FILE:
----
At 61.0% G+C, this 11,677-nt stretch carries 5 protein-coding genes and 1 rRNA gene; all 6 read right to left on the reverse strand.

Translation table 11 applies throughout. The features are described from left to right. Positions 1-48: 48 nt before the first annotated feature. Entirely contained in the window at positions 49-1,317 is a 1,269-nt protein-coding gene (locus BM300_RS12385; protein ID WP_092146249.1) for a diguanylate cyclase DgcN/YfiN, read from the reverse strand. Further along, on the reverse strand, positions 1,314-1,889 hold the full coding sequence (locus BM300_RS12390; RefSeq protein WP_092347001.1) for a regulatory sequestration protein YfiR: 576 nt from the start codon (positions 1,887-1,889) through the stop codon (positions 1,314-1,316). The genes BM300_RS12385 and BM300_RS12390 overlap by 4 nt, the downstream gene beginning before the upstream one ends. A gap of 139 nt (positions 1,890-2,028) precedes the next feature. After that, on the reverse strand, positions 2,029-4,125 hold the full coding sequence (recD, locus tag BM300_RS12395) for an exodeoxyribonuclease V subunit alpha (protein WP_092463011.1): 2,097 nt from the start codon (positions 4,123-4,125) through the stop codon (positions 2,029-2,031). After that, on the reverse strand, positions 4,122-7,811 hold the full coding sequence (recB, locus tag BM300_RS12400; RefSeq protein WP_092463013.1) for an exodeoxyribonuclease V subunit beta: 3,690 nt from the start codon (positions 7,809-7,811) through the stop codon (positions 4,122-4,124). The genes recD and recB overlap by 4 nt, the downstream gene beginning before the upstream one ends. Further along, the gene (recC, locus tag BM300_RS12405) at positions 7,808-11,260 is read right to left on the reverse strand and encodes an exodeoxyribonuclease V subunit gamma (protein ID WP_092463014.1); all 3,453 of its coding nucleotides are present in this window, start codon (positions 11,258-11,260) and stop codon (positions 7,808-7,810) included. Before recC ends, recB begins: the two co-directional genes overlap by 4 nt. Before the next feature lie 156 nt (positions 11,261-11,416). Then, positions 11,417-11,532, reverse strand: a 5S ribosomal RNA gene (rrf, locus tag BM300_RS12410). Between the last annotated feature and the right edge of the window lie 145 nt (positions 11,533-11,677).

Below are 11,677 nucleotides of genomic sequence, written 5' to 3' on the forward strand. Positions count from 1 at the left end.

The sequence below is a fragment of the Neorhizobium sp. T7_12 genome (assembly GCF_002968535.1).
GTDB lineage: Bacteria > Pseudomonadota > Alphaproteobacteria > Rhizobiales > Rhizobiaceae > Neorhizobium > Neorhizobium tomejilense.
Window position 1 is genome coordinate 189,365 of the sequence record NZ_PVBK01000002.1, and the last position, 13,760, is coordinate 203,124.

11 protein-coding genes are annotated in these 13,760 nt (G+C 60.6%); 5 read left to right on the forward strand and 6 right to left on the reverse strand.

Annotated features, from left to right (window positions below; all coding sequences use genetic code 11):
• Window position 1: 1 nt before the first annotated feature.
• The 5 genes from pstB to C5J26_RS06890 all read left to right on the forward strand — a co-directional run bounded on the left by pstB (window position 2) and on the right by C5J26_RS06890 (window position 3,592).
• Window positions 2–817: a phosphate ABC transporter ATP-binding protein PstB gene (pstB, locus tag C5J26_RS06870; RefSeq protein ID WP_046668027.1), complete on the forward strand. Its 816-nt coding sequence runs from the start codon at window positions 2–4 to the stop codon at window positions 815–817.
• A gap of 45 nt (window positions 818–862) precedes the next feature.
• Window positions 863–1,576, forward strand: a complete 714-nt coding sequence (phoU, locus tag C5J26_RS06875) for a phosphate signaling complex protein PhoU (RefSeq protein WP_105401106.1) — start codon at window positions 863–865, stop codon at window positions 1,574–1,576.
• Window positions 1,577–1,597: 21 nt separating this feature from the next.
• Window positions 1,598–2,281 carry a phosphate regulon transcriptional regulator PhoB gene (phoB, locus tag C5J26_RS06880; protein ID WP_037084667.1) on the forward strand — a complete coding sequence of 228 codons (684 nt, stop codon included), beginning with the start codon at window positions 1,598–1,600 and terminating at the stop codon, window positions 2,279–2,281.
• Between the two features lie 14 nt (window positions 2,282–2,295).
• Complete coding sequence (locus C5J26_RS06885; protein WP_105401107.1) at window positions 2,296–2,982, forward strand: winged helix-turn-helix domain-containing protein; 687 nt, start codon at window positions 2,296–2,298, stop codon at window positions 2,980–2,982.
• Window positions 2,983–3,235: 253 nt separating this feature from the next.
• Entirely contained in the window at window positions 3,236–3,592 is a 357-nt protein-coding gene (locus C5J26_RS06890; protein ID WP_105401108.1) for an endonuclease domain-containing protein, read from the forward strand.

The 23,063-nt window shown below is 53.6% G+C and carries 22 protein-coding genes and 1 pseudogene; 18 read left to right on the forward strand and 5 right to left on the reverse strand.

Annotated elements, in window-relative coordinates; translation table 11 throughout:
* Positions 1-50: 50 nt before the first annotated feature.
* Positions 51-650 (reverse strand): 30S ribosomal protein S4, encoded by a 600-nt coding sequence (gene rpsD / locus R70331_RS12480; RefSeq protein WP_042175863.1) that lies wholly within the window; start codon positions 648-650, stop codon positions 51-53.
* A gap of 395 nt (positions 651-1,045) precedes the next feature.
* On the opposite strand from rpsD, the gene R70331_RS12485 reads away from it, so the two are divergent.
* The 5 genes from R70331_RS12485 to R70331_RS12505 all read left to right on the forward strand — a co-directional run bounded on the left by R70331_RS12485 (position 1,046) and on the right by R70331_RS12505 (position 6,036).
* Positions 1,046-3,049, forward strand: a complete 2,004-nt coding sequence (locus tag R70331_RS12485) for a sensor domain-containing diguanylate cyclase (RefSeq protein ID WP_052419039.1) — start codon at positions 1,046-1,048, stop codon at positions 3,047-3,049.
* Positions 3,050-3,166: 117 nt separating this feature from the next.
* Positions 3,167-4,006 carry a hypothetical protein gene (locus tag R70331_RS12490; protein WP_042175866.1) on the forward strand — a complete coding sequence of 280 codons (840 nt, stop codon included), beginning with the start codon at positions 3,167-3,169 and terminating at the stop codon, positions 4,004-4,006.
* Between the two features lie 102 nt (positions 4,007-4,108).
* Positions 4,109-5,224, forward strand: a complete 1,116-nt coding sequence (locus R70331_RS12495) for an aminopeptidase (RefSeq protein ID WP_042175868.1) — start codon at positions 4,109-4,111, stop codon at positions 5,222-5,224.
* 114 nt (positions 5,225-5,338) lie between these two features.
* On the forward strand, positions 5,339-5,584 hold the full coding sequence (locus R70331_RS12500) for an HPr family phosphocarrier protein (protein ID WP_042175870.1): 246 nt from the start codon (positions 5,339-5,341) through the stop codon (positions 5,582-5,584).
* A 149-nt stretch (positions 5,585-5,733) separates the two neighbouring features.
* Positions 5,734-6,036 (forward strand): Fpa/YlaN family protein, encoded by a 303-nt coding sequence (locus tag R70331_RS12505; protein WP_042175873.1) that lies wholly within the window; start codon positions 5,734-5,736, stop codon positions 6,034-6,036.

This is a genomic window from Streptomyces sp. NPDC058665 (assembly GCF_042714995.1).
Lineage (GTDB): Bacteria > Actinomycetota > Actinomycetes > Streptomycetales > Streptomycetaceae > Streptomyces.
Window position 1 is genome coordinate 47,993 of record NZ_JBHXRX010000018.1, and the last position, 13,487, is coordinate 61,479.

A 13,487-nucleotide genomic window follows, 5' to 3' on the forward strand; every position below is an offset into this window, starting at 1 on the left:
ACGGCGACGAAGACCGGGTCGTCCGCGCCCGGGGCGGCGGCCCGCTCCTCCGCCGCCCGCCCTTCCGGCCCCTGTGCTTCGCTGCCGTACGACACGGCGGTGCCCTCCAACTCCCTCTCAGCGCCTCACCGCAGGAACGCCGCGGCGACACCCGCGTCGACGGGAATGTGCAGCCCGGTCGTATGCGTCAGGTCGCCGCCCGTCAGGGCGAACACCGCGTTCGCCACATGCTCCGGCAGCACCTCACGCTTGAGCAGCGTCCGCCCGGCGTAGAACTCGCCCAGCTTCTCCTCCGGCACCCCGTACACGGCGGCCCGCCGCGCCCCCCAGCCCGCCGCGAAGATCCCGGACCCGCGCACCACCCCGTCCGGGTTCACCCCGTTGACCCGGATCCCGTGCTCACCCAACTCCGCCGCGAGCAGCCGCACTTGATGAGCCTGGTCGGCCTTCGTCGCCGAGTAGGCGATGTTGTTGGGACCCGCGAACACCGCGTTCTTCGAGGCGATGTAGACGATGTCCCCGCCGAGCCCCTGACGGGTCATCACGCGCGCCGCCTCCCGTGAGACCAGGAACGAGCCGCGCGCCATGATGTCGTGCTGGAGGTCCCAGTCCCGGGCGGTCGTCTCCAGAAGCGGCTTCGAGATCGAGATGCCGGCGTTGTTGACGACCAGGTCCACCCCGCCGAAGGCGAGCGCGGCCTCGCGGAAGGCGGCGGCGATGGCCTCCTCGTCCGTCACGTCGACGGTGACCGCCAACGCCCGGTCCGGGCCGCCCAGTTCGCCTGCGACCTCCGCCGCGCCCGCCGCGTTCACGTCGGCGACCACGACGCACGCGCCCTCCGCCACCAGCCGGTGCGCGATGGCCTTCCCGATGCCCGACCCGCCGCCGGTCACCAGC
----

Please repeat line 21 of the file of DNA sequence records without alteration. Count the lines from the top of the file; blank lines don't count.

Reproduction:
Annotated elements, in window-relative coordinates; translation table 11 throughout: